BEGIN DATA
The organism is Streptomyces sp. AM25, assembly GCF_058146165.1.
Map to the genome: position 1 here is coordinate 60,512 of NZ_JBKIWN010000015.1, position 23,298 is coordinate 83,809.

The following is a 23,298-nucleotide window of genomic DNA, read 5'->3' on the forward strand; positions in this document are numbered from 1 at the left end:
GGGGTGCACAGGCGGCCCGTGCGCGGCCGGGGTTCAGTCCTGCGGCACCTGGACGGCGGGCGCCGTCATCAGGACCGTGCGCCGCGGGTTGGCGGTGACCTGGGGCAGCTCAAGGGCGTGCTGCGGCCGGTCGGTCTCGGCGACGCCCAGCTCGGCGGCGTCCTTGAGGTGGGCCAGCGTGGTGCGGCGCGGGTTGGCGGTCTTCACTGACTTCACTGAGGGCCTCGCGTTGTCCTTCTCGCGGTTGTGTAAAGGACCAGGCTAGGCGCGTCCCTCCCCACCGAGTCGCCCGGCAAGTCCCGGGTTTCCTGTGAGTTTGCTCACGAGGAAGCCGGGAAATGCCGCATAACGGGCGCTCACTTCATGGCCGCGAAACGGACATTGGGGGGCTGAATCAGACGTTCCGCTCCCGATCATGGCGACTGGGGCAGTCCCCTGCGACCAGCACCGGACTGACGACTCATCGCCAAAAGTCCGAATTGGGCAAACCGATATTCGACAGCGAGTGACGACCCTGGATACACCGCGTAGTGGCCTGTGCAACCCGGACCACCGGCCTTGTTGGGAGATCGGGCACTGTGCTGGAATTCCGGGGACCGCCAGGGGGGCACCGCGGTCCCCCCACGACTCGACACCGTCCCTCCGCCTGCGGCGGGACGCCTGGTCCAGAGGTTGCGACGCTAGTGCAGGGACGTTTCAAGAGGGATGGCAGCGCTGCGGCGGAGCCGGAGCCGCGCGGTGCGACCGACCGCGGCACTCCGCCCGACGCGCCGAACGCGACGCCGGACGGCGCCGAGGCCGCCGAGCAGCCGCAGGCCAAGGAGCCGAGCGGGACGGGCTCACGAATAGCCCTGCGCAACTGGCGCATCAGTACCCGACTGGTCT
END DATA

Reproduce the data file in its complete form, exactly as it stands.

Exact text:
The organism is Streptomyces sp. AM25, assembly GCF_058146165.1.
Map to the genome: position 1 here is coordinate 60,512 of NZ_JBKIWN010000015.1, position 23,298 is coordinate 83,809.

The following is a 23,298-nucleotide window of genomic DNA, read 5'->3' on the forward strand; positions in this document are numbered from 1 at the left end:
GGGGTGCACAGGCGGCCCGTGCGCGGCCGGGGTTCAGTCCTGCGGCACCTGGACGGCGGGCGCCGTCATCAGGACCGTGCGCCGCGGGTTGGCGGTGACCTGGGGCAGCTCAAGGGCGTGCTGCGGCCGGTCGGTCTCGGCGACGCCCAGCTCGGCGGCGTCCTTGAGGTGGGCCAGCGTGGTGCGGCGCGGGTTGGCGGTCTTCACTGACTTCACTGAGGGCCTCGCGTTGTCCTTCTCGCGGTTGTGTAAAGGACCAGGCTAGGCGCGTCCCTCCCCACCGAGTCGCCCGGCAAGTCCCGGGTTTCCTGTGAGTTTGCTCACGAGGAAGCCGGGAAATGCCGCATAACGGGCGCTCACTTCATGGCCGCGAAACGGACATTGGGGGGCTGAATCAGACGTTCCGCTCCCGATCATGGCGACTGGGGCAGTCCCCTGCGACCAGCACCGGACTGACGACTCATCGCCAAAAGTCCGAATTGGGCAAACCGATATTCGACAGCGAGTGACGACCCTGGATACACCGCGTAGTGGCCTGTGCAACCCGGACCACCGGCCTTGTTGGGAGATCGGGCACTGTGCTGGAATTCCGGGGACCGCCAGGGGGGCACCGCGGTCCCCCCACGACTCGACACCGTCCCTCCGCCTGCGGCGGGACGCCTGGTCCAGAGGTTGCGACGCTAGTGCAGGGACGTTTCAAGAGGGATGGCAGCGCTGCGGCGGAGCCGGAGCCGCGCGGTGCGACCGACCGCGGCACTCCGCCCGACGCGCCGAACGCGACGCCGGACGGCGCCGAGGCCGCCGAGCAGCCGCAGGCCAAGGAGCCGAGCGGGACGGGCTCACGAATAGCCCTGCGCAACTGGCGCATCAGTACCCGACTGGTCT